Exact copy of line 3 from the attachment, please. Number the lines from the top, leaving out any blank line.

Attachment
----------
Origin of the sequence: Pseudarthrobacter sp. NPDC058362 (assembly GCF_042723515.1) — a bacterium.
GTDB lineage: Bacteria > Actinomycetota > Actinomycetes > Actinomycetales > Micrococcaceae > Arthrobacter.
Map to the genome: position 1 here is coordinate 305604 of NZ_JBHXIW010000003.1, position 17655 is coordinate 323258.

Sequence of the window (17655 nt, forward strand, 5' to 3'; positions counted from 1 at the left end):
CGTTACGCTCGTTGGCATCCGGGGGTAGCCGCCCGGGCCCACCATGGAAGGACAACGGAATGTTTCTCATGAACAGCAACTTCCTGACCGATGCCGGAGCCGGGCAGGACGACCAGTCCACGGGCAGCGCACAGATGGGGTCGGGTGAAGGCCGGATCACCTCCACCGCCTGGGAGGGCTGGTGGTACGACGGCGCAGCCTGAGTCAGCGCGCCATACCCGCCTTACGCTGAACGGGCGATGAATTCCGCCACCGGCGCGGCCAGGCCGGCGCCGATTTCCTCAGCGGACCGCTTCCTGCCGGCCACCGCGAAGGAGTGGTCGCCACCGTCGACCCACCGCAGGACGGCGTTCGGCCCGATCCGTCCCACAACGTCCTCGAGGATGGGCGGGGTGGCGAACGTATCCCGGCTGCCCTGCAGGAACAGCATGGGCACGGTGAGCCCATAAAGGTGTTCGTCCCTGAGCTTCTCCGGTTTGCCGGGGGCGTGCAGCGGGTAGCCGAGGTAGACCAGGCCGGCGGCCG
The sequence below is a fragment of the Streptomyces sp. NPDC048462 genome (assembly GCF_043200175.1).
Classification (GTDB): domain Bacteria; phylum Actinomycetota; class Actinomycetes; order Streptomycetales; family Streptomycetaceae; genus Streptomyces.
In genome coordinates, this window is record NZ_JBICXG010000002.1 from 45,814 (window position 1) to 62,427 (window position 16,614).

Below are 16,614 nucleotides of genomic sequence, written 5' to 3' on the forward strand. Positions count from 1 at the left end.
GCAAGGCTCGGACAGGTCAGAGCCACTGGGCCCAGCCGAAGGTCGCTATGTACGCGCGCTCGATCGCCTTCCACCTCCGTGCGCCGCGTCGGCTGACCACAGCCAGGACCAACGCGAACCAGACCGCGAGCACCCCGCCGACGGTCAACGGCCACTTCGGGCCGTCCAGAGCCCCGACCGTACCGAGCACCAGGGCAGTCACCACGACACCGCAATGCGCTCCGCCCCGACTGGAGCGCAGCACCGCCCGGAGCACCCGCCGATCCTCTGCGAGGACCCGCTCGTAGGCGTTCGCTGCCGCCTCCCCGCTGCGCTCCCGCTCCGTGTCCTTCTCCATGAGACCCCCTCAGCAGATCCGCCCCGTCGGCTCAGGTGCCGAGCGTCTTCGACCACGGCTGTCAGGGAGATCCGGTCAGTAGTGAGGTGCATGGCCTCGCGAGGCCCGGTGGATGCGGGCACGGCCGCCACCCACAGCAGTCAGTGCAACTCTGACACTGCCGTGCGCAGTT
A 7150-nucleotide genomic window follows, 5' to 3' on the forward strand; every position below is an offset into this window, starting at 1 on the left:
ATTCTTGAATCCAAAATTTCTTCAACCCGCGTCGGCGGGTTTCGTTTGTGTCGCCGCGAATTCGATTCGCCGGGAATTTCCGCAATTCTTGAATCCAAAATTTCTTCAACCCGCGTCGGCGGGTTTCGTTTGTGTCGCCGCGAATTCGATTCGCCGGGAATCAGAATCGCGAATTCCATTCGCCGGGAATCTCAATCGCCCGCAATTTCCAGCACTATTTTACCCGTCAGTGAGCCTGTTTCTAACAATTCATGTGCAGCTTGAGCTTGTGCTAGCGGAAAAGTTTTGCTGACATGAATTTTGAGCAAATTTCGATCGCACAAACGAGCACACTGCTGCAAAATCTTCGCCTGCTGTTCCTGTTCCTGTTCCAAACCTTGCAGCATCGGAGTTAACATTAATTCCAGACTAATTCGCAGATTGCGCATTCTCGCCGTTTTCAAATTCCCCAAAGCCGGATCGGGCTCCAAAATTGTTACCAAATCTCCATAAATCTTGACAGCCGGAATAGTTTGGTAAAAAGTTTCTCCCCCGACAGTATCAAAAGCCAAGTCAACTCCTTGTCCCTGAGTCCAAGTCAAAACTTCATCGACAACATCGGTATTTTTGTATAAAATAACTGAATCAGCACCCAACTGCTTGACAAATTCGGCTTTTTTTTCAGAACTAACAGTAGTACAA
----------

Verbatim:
Map to the genome: position 1 here is coordinate 305604 of NZ_JBHXIW010000003.1, position 17655 is coordinate 323258.